Surprisingly, the number one risk in the construction industry isn’t physical, but rather mental. Beating out working from heights as the number one cause of fatality is suicide.
Suicide was 5 times greater than the rate of all fatal work-related injuries in the construction industry in 2018.
Suicide average amongst low-skilled male construction workers is almost four times the national average, putting the likelihood of suicide in our industry 63% higher than in any other reporting group.
The big question is why? What is it about working in the construction industry that drives people to take their own lives more so than in other industries?
- Some credit the insecure nature of the job combined with low pay, exploitation and bullying.
- Some construction employees are contract workers who often have irregular schedules.
- Additionally, construction workers typically work more hours than the average American each week.
Mental health must be treated with the same level of concern as physical health. It needs to be addressed at tool box talks. Encourage frank discussion and conversation. Be proactive in providing means for workers to talk to a colleague or manager. Simple actions can make a big difference and possibly prevent someone from reaching the crisis point.
The following three should prompt you to immediately call the National Suicide Prevention Lifeline at 1-800-273-8255 or a mental health professional:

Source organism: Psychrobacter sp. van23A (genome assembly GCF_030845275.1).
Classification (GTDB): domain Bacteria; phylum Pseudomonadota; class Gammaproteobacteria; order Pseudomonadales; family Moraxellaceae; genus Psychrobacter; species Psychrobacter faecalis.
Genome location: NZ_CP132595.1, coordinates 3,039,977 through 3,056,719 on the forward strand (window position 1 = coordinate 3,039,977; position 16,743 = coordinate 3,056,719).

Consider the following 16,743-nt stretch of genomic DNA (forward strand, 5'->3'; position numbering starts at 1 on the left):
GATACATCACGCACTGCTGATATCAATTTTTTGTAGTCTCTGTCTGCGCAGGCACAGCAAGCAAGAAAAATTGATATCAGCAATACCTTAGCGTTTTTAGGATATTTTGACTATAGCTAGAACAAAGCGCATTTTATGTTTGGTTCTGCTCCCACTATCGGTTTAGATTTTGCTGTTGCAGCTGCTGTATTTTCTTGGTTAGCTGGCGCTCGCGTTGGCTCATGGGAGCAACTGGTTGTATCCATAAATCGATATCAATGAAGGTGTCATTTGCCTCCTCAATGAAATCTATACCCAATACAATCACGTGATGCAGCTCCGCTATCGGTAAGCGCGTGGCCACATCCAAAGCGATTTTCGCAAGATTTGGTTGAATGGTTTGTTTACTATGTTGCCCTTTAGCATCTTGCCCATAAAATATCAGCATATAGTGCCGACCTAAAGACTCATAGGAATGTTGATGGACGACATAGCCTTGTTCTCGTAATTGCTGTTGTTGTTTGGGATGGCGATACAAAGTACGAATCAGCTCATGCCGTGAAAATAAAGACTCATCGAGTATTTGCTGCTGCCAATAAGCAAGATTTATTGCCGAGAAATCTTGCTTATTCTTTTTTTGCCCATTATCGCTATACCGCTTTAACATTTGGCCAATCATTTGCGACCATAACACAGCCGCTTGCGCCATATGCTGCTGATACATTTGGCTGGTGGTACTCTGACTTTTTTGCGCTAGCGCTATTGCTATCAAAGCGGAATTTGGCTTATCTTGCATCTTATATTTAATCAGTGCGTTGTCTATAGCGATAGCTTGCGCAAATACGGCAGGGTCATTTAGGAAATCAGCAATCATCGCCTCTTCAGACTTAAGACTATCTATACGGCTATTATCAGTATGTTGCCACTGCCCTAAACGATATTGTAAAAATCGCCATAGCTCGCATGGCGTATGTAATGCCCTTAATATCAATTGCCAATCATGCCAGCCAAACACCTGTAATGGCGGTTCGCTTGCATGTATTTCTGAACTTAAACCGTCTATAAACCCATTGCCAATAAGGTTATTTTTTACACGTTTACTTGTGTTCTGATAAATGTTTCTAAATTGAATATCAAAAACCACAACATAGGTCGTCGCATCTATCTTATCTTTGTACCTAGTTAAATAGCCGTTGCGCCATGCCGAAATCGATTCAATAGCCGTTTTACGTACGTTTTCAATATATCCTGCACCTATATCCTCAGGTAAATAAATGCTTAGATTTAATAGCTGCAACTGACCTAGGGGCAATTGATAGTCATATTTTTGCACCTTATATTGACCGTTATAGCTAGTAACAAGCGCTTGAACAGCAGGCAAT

- Talking about wanting to die or to kill oneself. Communication may be veiled, such as: “I just can’t take it anymore.” or “What’s the use?”
- Looking for ways to kill oneself, such as searching online or obtaining a gun.
- Talking about feeling hopeless or having no reason to live.
DigiBuild's founders are committed to reducing suicide incidents and improving mental health within the industry. We believe that along with the many safety advances that are transforming on-site safety like PPE, Drones and robotics to name a few; having software tools that lower stress levels and increase efficiency can go a long way to making construction safer.
There is a better way, and our mission is to build blockchain solutions and connected platforms to create a healthier and happier global construction industry.
The result will be a happier workforce, happier clients, and a well-respected construction industry.